How do human beings think? Human beings shy away from suffering. Let’s be fair to Peter here, he acts like any of us would do. Tell a friend that you had a diagnosis and that you are waiting for the outcome. The first reaction will be to wish it away, “no, it will come out good.” Tell her that you’re visiting Syria, Iraq, Afghanistan, or a place where Christians are persecuted and watch the reaction. The question will always be, “Are you sure you want to do this?” In Nigeria, there is a popular slogan that says, “It’s not your portion.” This is a quick way of making what is called “spiritual or religious bypass.” That’s exactly what Peter does here, he wants Christ to bypass the Cross. He is saying to Jesus, “It’s not your portion to suffer.” Peter acts like human beings. He fails to see the redemptive aspect. Human thinking does not look beyond the comforts of the flesh. Humans shy away from the risk of faith.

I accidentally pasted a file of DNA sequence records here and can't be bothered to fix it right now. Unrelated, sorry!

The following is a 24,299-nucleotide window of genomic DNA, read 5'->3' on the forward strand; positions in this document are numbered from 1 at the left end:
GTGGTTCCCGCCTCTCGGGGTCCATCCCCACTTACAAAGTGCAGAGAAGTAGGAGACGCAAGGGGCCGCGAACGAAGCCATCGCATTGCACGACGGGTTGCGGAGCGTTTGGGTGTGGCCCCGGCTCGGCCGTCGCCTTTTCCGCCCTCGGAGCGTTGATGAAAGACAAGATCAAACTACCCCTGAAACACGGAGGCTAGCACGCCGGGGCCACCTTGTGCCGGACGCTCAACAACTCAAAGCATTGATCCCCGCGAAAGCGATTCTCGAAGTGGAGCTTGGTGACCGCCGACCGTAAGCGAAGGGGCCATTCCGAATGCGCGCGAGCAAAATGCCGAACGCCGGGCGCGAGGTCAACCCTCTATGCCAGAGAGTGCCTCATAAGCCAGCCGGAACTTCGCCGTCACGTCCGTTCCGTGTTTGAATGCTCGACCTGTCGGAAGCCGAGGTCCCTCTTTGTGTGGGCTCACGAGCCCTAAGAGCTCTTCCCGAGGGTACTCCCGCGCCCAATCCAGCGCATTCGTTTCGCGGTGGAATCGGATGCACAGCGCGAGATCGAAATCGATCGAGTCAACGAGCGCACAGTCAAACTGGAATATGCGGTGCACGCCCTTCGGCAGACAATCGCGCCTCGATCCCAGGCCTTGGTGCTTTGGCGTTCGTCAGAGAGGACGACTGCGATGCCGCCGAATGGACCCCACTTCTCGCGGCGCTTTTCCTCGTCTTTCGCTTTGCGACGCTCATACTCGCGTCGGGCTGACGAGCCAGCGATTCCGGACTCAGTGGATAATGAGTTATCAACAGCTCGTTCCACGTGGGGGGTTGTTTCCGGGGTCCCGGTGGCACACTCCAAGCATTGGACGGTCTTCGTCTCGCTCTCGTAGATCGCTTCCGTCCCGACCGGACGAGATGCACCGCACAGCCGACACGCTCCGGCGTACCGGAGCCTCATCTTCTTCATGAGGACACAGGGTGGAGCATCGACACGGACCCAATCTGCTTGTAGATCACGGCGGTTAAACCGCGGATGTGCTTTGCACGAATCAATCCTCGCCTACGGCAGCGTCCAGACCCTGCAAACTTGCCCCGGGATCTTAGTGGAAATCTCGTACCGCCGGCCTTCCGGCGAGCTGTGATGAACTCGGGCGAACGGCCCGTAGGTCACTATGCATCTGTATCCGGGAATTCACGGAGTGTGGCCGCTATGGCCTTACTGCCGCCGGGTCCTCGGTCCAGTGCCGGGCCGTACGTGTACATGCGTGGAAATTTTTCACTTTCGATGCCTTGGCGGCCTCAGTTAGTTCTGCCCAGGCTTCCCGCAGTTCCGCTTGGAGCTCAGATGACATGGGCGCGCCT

How many of us are ready to take this risk in today’s world? How many of us are willing to sacrifice our pleasures for Christ and for our faith? How many of us are courageous enough to stand firm for what God wants and not what we want or what society wants? Christ says to us, “Whoever wishes to come after me must deny himself, take up his cross and follow me.” Whether it is for economic, social, or political reasons, we must not deny what we believe in. We must stand up for our faith. Sometimes, we are persecuted for that, but that’s precisely how faith operates. Those who follow Christ anticipate persecution. They are persecuted because they don’t compromise on the sanctity of life. They don’t compromise their stand on abortion. They don’t compromise their stand on the meaning of marriage as between one man and one woman. They don’t compromise on educating their children in the way of God. They don’t compromise because of political, economic, or social gains or losses. They head towards Jerusalem, which stands for a place of witnessing. As Paul says to the Romans, the followers of Christ must be willing to offer their bodies as a living sacrifice. In the Christian life, what should concern us is the ultimate gain, not the world’s payoffs. Yes, we may suffer physically, we may be abused verbally, we may be denied benefits, yet we are not at a loss. Christ promises, “whoever loses his life for my sake will find it.” It is all about taking the risk of faith.